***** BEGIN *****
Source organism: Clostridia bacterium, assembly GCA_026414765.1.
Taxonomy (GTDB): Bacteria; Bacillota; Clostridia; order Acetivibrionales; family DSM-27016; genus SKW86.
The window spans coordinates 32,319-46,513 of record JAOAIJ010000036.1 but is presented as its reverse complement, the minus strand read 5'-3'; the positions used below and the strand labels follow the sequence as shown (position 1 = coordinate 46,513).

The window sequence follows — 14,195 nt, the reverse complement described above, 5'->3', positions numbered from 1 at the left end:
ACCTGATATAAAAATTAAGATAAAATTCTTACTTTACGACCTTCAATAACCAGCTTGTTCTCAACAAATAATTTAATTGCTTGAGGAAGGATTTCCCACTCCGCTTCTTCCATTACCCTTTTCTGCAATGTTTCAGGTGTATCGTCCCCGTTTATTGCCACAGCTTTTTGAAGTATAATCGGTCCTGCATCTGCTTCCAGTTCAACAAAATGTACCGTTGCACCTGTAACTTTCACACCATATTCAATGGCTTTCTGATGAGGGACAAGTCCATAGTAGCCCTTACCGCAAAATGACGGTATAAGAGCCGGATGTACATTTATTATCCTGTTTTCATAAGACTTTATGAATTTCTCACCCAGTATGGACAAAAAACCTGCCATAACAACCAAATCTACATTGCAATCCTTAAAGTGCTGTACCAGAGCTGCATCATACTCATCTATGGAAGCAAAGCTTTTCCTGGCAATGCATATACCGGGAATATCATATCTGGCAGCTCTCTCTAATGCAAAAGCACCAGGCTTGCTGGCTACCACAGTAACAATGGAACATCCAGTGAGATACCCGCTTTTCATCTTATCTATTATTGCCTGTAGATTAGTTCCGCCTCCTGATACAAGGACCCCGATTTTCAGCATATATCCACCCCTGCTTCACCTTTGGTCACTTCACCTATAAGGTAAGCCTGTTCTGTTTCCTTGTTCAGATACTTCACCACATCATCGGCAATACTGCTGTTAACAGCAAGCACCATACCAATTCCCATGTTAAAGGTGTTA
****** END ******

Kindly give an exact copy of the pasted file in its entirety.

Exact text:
Source organism: Clostridia bacterium, assembly GCA_026414765.1.
Taxonomy (GTDB): Bacteria; Bacillota; Clostridia; order Acetivibrionales; family DSM-27016; genus SKW86.
The window spans coordinates 32,319-46,513 of record JAOAIJ010000036.1 but is presented as its reverse complement, the minus strand read 5'-3'; the positions used below and the strand labels follow the sequence as shown (position 1 = coordinate 46,513).

The window sequence follows — 14,195 nt, the reverse complement described above, 5'->3', positions numbered from 1 at the left end:
ACCTGATATAAAAATTAAGATAAAATTCTTACTTTACGACCTTCAATAACCAGCTTGTTCTCAACAAATAATTTAATTGCTTGAGGAAGGATTTCCCACTCCGCTTCTTCCATTACCCTTTTCTGCAATGTTTCAGGTGTATCGTCCCCGTTTATTGCCACAGCTTTTTGAAGTATAATCGGTCCTGCATCTGCTTCCAGTTCAACAAAATGTACCGTTGCACCTGTAACTTTCACACCATATTCAATGGCTTTCTGATGAGGGACAAGTCCATAGTAGCCCTTACCGCAAAATGACGGTATAAGAGCCGGATGTACATTTATTATCCTGTTTTCATAAGACTTTATGAATTTCTCACCCAGTATGGACAAAAAACCTGCCATAACAACCAAATCTACATTGCAATCCTTAAAGTGCTGTACCAGAGCTGCATCATACTCATCTATGGAAGCAAAGCTTTTCCTGGCAATGCATATACCGGGAATATCATATCTGGCAGCTCTCTCTAATGCAAAAGCACCAGGCTTGCTGGCTACCACAGTAACAATGGAACATCCAGTGAGATACCCGCTTTTCATCTTATCTATTATTGCCTGTAGATTAGTTCCGCCTCCTGATACAAGGACCCCGATTTTCAGCATATATCCACCCCTGCTTCACCTTTGGTCACTTCACCTATAAGGTAAGCCTGTTCTGTTTCCTTGTTCAGATACTTCACCACATCATCGGCAATACTGCTGTTAACAGCAAGCACCATACCAATTCCCATGTTAAAGGTGTTA